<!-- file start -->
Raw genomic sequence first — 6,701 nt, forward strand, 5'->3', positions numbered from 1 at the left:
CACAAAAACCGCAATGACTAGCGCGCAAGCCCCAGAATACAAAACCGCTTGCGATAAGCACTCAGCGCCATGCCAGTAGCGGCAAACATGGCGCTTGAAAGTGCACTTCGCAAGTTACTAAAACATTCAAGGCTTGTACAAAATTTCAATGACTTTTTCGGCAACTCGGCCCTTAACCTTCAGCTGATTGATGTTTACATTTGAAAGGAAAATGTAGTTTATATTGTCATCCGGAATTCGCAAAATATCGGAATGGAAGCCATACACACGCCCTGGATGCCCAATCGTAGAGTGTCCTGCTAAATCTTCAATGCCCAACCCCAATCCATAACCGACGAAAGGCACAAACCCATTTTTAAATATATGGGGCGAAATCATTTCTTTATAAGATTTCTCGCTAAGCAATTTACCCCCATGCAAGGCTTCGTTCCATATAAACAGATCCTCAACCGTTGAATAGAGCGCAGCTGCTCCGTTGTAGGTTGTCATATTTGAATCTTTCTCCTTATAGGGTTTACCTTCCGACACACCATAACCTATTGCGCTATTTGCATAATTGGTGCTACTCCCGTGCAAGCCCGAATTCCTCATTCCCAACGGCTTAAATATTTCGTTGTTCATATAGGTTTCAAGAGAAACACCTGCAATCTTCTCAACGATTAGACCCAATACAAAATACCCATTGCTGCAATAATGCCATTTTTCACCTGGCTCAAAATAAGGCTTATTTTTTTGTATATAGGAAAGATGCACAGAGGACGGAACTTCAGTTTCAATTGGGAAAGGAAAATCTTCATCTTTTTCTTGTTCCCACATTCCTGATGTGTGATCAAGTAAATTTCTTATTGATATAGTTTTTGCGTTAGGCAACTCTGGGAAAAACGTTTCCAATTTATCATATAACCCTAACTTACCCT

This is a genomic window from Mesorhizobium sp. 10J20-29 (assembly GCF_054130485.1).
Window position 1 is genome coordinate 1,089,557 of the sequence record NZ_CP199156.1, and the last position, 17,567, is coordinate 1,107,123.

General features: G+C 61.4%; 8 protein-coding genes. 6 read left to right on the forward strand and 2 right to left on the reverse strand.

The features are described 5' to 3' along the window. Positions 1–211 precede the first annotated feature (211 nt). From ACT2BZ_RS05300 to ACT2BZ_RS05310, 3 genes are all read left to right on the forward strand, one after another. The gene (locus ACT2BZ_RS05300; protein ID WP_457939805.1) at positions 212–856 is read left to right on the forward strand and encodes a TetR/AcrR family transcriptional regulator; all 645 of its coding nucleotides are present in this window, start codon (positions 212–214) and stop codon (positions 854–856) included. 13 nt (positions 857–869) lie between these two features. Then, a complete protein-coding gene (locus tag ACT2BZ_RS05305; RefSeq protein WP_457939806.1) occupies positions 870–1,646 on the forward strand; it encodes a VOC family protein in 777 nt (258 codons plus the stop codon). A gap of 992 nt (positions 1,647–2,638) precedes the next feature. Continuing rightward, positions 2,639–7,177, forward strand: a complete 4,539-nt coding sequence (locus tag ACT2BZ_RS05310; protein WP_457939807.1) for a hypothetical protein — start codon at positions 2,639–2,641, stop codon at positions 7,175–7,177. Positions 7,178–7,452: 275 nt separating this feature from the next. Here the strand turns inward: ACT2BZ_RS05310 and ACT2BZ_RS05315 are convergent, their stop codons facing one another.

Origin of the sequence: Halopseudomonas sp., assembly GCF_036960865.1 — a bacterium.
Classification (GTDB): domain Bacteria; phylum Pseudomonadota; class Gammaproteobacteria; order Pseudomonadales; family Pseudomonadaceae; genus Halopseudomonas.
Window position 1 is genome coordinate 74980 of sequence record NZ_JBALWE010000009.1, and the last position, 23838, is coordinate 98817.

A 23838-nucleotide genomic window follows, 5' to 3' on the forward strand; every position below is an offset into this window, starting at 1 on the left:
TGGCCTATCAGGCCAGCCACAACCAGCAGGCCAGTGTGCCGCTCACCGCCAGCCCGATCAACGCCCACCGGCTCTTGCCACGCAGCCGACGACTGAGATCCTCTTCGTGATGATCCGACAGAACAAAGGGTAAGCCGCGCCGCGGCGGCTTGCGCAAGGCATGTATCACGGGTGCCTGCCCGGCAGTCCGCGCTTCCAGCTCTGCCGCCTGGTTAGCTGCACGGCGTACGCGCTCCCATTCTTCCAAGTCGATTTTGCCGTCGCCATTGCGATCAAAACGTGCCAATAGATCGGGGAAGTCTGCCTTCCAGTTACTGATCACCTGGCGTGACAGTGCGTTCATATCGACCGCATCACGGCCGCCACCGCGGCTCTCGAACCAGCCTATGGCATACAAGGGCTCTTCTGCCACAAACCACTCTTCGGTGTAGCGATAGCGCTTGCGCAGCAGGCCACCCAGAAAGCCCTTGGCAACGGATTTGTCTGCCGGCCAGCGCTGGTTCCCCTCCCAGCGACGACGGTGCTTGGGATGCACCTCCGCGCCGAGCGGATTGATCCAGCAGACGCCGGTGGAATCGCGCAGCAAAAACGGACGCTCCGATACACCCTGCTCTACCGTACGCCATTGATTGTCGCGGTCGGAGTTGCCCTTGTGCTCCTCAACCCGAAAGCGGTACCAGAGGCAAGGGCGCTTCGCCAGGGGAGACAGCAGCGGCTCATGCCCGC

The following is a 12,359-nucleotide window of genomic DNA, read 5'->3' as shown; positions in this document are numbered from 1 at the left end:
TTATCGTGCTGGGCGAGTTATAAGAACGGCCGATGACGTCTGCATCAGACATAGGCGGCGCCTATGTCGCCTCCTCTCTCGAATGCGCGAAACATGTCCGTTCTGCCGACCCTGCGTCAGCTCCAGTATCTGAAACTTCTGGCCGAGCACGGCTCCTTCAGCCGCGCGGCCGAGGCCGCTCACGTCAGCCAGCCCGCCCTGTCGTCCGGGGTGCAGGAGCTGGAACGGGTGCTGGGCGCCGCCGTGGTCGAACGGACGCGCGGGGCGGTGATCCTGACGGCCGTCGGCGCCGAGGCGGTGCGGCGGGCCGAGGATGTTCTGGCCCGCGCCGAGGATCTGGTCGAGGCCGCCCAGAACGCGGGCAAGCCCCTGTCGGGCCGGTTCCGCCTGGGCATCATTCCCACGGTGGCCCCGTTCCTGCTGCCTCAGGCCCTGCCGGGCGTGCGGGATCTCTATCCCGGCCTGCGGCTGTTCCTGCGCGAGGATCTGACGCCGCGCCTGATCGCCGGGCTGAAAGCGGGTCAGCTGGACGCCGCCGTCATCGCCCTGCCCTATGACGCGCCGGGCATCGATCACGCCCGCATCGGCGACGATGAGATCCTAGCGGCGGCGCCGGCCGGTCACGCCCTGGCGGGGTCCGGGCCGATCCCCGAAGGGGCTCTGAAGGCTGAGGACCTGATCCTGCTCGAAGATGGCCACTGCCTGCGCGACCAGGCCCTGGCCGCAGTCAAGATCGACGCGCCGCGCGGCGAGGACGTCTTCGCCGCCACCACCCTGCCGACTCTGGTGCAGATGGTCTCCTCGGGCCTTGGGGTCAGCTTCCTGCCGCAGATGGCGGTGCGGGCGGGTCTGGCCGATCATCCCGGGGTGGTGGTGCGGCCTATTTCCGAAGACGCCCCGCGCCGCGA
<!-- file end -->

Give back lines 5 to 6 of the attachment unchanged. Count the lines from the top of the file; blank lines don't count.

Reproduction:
General features: G+C 61.4%; 8 protein-coding genes. 6 read left to right on the forward strand and 2 right to left on the reverse strand.

The features are described 5' to 3' along the window. Positions 1–211 precede the first annotated feature (211 nt). From ACT2BZ_RS05300 to ACT2BZ_RS05310, 3 genes are all read left to right on the forward strand, one after another. The gene (locus ACT2BZ_RS05300; protein ID WP_457939805.1) at positions 212–856 is read left to right on the forward strand and encodes a TetR/AcrR family transcriptional regulator; all 645 of its coding nucleotides are present in this window, start codon (positions 212–214) and stop codon (positions 854–856) included. 13 nt (positions 857–869) lie between these two features. Then, a complete protein-coding gene (locus tag ACT2BZ_RS05305; RefSeq protein WP_457939806.1) occupies positions 870–1,646 on the forward strand; it encodes a VOC family protein in 777 nt (258 codons plus the stop codon). A gap of 992 nt (positions 1,647–2,638) precedes the next feature. Continuing rightward, positions 2,639–7,177, forward strand: a complete 4,539-nt coding sequence (locus tag ACT2BZ_RS05310; protein WP_457939807.1) for a hypothetical protein — start codon at positions 2,639–2,641, stop codon at positions 7,175–7,177. Positions 7,178–7,452: 275 nt separating this feature from the next. Here the strand turns inward: ACT2BZ_RS05310 and ACT2BZ_RS05315 are convergent, their stop codons facing one another.